If you’ve ever woken up feeling groggy and have only felt worse throughout the day, you know just how important a good night’s sleep can be. Beyond just feeling energized and refreshed, catching some Zs can also help with your workout regimen.
Researchers conducted a 16-week long sleep and exercise study – published in The Journal of Clinical Sleep Medicine – with two groups of women: those who engaged in regular physical activity and others who remained inactive. Researchers found that the participants who exercised had reduced levels of insomnia compared to those who did not work out. However, they reported having exercised for a shorter period of time on the days following a poor sleep. The conclusion: Sleeping may have an even greater impact your ability to exercise than vice versa. Follow these tips to achieve a better night’s sleep:
Get a massage
It’s no secret that a massage can put you in a serene state, but more research on just how relaxing this type of therapy can be is surfacing. As it turns out, massage can promote a better – and longer – night’s sleep.
A pilot study published in the Journal of Holistic Nursing evaluated the effects of massage on women ages 65 years or older and that had dementia with sleep disturbances. Researchers found that those who received a three-minute slow stroke back massage before bed reported an average of 36 more minutes of sleep per night compared to non-massage participants.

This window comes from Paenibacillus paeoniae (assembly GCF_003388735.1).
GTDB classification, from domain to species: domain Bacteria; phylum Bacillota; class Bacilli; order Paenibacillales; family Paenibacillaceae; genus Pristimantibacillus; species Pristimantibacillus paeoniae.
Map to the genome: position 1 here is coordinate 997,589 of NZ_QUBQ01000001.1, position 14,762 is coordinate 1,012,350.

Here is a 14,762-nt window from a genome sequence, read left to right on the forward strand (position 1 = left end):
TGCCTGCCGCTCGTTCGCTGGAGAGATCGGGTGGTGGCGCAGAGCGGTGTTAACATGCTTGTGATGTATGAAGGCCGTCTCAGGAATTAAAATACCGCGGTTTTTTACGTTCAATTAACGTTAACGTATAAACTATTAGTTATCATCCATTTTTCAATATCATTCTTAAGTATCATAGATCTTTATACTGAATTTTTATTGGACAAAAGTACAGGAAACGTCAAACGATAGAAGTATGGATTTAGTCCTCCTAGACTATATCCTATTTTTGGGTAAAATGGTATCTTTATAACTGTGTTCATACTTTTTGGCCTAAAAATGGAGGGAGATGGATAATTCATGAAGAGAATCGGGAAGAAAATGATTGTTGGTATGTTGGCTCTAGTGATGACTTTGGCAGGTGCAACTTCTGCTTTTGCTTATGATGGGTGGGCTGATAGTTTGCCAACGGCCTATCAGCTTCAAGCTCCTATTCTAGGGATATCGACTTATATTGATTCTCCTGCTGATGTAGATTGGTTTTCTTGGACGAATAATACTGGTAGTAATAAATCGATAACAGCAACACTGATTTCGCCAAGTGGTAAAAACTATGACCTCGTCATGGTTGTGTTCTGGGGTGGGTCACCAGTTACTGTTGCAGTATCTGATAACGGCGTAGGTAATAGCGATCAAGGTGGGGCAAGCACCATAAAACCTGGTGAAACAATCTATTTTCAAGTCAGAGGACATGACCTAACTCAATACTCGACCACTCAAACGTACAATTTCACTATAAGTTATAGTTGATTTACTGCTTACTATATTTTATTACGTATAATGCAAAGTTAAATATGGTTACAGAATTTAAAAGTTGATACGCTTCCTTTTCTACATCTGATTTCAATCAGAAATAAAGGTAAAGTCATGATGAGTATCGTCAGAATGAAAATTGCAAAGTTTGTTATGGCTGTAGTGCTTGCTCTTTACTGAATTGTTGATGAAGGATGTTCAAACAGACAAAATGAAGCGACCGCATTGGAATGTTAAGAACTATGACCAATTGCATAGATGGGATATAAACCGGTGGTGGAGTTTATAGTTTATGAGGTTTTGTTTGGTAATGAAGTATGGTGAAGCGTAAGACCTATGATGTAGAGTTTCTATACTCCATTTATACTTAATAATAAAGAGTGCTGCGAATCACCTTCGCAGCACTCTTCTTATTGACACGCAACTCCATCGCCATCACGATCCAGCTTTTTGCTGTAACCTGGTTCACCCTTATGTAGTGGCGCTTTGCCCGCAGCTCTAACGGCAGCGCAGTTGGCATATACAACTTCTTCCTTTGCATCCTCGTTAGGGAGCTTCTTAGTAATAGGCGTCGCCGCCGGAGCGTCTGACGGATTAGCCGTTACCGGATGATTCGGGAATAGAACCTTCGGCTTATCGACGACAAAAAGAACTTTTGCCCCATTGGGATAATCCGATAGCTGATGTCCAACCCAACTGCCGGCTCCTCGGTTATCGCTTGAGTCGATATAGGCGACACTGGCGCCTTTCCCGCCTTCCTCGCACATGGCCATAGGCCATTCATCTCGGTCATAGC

Keep a personal massager by your bedside table and treat yourself to a few minutes of this therapy before you drift to sleep. Not only might this help your workout tomorrow, but it can also sooth sore muscles from today’s physical activity.
Drink chamomile tea
If you’re in the habit of sipping on a warm cup of tea before bed, make sure it’s chamomile. Tea connoisseurs frequently turn to this ancient plant-based brew for its anxiety-relieving effects. What’s more, it may reduce inflammation, boost your immune system and help with digestive health. One to three cups per day will do the trick, so consider swapping out your breakfast and lunchtime beverages for this drink as well.
Get enough daytime sunlight
According to HelpGuide.org, a good night’s rest is more achievable if you have a regular wake-sleep schedule, part of which involves getting enough sunlight during the day. Those brilliant rays are nature’s way of telling you it’s time to be alert, so getting exposure to the sun may help you fight drowsiness. Open up the window shades, exercise outside or take a walk on your lunch break.